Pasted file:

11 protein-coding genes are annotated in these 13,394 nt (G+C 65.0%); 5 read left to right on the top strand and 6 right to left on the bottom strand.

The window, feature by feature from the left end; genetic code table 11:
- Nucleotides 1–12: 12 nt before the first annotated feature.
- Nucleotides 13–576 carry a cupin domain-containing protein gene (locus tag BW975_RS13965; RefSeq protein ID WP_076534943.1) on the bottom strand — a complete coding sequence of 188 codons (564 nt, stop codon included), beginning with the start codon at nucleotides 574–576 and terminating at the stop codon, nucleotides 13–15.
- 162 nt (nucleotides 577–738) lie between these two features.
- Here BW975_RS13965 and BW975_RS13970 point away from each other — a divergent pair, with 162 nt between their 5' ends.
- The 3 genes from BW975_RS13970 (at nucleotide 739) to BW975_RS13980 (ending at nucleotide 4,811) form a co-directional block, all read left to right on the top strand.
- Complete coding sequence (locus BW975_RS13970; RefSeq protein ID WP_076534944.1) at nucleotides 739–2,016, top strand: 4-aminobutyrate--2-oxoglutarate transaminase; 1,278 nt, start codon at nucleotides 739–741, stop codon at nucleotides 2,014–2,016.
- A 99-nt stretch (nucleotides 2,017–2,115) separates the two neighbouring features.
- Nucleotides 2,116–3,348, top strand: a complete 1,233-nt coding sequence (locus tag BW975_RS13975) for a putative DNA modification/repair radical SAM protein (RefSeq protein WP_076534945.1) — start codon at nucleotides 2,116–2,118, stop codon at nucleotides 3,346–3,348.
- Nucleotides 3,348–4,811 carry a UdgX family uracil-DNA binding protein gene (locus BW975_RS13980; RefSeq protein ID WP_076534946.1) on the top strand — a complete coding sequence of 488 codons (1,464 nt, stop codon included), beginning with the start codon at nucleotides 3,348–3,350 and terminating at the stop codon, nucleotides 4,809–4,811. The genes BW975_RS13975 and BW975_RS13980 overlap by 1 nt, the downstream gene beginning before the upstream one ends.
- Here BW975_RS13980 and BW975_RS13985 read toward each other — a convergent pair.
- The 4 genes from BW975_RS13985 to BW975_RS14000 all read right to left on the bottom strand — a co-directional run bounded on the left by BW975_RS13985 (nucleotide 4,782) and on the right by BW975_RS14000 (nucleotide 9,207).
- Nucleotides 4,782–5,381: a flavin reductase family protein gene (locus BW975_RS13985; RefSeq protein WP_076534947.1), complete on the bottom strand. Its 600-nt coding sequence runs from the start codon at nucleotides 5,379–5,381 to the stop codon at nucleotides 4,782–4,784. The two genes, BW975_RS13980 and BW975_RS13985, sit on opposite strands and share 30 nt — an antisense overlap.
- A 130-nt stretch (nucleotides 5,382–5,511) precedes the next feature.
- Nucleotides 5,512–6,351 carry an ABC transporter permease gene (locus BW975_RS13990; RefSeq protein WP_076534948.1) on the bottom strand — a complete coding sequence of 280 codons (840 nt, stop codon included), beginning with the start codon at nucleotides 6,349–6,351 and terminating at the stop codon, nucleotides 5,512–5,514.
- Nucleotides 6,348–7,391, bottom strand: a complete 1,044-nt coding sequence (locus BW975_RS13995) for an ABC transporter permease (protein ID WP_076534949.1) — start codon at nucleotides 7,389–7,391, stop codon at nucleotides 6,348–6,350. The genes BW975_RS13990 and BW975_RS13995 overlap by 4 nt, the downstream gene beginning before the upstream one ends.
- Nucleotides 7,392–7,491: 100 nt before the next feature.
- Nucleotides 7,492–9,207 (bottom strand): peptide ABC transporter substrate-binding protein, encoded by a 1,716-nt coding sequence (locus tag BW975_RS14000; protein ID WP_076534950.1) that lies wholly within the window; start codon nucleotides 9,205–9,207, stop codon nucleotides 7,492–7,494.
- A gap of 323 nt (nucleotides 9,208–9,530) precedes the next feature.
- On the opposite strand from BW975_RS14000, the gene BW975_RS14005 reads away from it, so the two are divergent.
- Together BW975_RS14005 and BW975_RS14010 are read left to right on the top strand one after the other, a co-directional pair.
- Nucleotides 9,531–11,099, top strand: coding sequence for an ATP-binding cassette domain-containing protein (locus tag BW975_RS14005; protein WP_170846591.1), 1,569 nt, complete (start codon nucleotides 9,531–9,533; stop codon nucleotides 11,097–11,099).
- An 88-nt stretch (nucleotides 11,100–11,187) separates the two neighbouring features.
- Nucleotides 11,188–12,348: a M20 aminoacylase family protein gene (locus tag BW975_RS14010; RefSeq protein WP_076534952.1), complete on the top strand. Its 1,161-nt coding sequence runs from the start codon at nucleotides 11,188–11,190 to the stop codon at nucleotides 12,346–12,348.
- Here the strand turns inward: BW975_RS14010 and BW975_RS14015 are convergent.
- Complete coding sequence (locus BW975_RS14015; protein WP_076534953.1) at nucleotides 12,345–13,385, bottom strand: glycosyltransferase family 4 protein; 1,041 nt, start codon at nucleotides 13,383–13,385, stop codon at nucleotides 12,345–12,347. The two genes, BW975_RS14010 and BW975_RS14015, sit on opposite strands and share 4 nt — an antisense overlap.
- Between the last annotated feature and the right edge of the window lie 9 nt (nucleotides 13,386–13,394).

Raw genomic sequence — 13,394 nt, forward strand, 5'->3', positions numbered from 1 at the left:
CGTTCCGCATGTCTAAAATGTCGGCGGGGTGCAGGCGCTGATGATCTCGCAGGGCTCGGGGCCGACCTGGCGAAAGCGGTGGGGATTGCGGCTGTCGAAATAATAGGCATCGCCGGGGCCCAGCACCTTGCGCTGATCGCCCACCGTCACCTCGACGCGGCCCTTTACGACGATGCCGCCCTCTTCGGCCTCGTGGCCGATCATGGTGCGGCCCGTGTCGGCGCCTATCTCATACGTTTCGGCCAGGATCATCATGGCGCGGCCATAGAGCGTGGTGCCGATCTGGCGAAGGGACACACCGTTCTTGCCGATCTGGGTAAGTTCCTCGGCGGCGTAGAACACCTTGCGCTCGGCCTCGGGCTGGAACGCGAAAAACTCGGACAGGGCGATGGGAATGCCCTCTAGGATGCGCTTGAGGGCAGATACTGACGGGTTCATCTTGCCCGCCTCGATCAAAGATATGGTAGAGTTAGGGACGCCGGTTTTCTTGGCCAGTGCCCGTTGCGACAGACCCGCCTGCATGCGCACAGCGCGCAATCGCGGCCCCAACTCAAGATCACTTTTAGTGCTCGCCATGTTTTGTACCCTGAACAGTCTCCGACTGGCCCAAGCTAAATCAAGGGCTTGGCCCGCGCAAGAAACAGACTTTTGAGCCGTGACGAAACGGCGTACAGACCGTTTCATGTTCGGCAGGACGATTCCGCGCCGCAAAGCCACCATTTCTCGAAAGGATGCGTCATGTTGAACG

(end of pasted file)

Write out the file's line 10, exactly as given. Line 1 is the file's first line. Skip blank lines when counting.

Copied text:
- Nucleotides 2,116–3,348, top strand: a complete 1,233-nt coding sequence (locus tag BW975_RS13975) for a putative DNA modification/repair radical SAM protein (RefSeq protein WP_076534945.1) — start codon at nucleotides 2,116–2,118, stop codon at nucleotides 3,346–3,348.